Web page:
City leaders tour mock safe-injection site in San Francisco

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San Francisco leaders got a walkthrough of a mock safe-injection site on aimed at helping intravenous drug users get support and recovery treatment for drug addiction. 

Wednesday's 'Safer Inside' display at Glide Memorial Church in the Tenderloin served as a tool to educate about the sites, which critics say encourages drug use. Proponents argue it takes drug use, which many say is already prevalent in the city, out of open sight. The sites hope to prevent overdoses and benefits the communities affected with overall cleanliness and less needles in the streets.  

The California Legislature on Monday passed Assembly Bill 186, which would give the green light for safe injection sites in San Francisco under a three-year pilot. 

"We are here today to save lives. That's what this is about. We know that we are in the midst of one of the worst public health crises in recent memory," said Mayor London Breed, who spoke at the event and is pushing for the sites. 

Former mayoral candidate Ellen Lee Zhou is opposed to the sites. 

"There's no safe illegal drugs," said Zhou. "What we should do is arrest drug dealers and rehab the people instead of encouraging them to do it." 

The mock facility features tables with clean syringes, antiseptic wipes and containers to discard used needles. Those touring the site wore headphones and listened to testimonies from drug users.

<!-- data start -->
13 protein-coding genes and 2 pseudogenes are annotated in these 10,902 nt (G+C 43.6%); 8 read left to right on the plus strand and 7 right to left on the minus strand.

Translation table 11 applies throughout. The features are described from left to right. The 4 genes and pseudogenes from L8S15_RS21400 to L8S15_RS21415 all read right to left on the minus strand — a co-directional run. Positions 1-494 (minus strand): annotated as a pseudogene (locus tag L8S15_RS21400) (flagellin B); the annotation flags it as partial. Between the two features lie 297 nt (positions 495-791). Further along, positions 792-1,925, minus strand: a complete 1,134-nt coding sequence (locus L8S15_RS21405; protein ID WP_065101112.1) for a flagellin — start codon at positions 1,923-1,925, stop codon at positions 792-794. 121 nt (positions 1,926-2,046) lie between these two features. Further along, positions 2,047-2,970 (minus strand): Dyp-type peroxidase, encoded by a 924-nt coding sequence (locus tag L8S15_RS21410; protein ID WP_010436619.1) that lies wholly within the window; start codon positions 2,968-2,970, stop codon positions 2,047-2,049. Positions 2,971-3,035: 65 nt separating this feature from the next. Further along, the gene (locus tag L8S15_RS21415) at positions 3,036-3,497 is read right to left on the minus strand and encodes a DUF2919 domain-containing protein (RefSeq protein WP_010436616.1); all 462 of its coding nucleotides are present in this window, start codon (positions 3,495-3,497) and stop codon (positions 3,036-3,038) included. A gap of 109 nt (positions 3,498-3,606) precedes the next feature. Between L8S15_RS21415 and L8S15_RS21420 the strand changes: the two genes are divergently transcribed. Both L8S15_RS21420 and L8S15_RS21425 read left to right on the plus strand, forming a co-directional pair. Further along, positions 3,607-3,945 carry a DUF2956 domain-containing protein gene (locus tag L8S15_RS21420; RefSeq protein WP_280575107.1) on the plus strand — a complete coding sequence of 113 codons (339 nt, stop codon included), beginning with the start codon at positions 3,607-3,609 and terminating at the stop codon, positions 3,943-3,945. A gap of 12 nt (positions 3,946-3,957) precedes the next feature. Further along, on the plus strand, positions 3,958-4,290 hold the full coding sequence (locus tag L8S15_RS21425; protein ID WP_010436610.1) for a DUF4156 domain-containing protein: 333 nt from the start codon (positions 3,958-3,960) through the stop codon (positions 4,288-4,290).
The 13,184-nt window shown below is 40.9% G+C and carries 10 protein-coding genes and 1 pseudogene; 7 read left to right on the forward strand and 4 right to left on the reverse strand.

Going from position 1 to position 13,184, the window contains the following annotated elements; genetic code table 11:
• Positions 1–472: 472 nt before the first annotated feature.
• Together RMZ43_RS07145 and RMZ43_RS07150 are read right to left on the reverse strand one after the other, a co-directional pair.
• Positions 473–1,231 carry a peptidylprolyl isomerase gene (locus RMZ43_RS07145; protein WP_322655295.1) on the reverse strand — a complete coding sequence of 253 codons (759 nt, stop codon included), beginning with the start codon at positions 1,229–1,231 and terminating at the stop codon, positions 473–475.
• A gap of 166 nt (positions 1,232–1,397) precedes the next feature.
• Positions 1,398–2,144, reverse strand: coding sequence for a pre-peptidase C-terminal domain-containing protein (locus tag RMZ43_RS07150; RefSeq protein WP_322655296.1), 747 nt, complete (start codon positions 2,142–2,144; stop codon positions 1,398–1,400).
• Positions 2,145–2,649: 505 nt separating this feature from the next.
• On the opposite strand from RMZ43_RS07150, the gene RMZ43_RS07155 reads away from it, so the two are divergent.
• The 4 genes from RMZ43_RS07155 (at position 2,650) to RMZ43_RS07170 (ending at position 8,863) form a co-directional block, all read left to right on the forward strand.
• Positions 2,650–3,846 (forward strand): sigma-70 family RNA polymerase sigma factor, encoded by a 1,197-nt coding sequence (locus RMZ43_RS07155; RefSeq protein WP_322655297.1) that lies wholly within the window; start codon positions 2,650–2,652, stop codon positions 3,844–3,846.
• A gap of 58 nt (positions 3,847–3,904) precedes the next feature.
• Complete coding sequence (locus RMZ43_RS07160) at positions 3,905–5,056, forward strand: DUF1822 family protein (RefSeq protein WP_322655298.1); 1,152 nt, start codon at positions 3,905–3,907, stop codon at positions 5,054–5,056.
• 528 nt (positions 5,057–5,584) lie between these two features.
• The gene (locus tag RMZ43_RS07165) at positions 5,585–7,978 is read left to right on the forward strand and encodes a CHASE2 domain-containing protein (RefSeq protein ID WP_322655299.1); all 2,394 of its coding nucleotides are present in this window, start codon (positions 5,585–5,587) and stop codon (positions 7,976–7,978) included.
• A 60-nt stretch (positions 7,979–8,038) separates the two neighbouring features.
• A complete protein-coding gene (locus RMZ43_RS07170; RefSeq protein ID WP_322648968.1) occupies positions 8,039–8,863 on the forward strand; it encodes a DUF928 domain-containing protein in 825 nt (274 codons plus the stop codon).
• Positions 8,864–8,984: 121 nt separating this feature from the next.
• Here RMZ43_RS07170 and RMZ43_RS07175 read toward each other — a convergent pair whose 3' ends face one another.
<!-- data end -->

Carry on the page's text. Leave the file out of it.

If this were a real injection site, drugs would not be provided by the facility. The language of the bill says people using the facility would have to use their previously-obtained drugs, under the supervision of trained staff. 

There are mirrors so that medical professionals can see if someone using overdoses. They would have Narcan readily available in case anything goes wrong. There's even a "chill room" for people who use the facility before exiting. 

Another room offers long-term treatment options for addiction recovery. %INLINE%

Zak Franet was hooked on heroin, but has been clean for three years. He now has his own place and a full time job. He supports the sites. 

"I would have loved something like this," he says. "It would have been an engagement with some sort of services, which I wasn't getting at all. We need to do better, sooner rather than later."

The sites would also provide information on a multitude of services including; where to find restrooms, where to shower, find clothing and places where those in need can do laundry. 

The bill is now waiting for Governor Jerry Brown's signature. He has not indicated whether or not he will sign it. The safe-injection sites would be illegal under federal law. The Justice Department has threatened to shut them down. 

The safe-injection sites would be the first of its kind program in the United States. Programs like this have been successful in cities like Vancouver, Berlin and Zurich. 

Bay City News contributed to this report